b.         Christ’s sinlessness qualified Him to be our substitute.
1)         God is holy and cannot allow sin in His presence. If I only sinned ONE sin in my entire life, I would still not be able to enter God’s presence in heaven.
2)         The human struggle with sin all started in the Garden of Eden when Adam sinned. We acquired his sin nature and we all sin. (Romans 5:12) “Wherefore, as by one man sin entered into the world, and death by sin; and so death passed upon all men, for that all have sinned:”
3)         God clearly tells us that our sin condemns us. (Romans 6:23) “For the wages of sin is death [eternal death]; but the gift of God is eternal life through Jesus Christ our Lord.”
4)         If Christ had sinned even once, He would be a sinner in need of paying for His own sin.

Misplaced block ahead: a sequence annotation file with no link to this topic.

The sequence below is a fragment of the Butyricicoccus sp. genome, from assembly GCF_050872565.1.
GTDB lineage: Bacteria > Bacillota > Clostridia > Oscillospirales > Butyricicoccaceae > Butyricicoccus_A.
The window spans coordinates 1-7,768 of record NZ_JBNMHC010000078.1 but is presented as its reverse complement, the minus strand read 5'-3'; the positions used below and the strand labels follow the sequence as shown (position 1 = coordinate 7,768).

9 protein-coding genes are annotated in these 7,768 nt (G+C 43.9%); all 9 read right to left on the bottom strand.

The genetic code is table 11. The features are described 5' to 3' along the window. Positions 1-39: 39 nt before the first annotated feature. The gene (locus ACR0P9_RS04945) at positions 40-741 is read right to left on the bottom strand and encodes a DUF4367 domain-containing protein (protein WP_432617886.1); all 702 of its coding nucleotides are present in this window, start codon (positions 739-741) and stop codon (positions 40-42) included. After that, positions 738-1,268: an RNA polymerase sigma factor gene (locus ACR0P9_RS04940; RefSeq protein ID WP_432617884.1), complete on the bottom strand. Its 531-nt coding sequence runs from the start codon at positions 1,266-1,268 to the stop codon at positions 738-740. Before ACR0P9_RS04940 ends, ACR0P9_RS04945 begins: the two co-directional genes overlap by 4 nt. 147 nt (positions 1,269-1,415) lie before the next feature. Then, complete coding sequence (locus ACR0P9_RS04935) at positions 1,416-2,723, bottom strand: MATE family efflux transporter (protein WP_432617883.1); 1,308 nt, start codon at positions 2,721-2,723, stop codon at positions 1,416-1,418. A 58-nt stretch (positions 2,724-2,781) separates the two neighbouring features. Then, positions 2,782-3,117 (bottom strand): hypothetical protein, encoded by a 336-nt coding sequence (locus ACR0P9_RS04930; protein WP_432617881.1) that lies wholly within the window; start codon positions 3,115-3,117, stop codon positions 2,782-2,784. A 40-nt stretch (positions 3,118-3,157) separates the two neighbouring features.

5)         Because Christ was sinless, He was able to die for the sins of others. Because He is eternal, somehow He was able to die an eternal death for all mankind. That was His very mission on earth.
a)         (Luke 19:10) “For the Son of man is come to seek and to save that which was lost.”
b)         (1 Timothy 1:15) “This is a faithful saying, and worthy of all acceptation, that Christ Jesus came into the world to save sinners; of whom I am chief.”
The second fact in this verse about God’s plan of salvation is that …

2.        Christ Acquired Sin on Our Behalf
a.         Look again at our text (2Co 5:21)
1)         We read, “For he hath made him to be sin for us.”
2)         The word “made” here simply means to acquire. Note carefully that it does not say that he sinned for us. The word “sin” is a noun not a verb. Christ acquired our sin.
a)         (1 Peter 2:24) “Who his own self bare our sins in his own body on the tree, that we, being dead to sins, should live unto righteousness: by whose stripes ye were healed.”
b)         The chorus of the hymn “Why?” (p. 122) describes this well. “All my iniquities on Him were laid – He nailed them all to the tree. Jesus the debt of my sin fully paid – He paid the ransom for me.”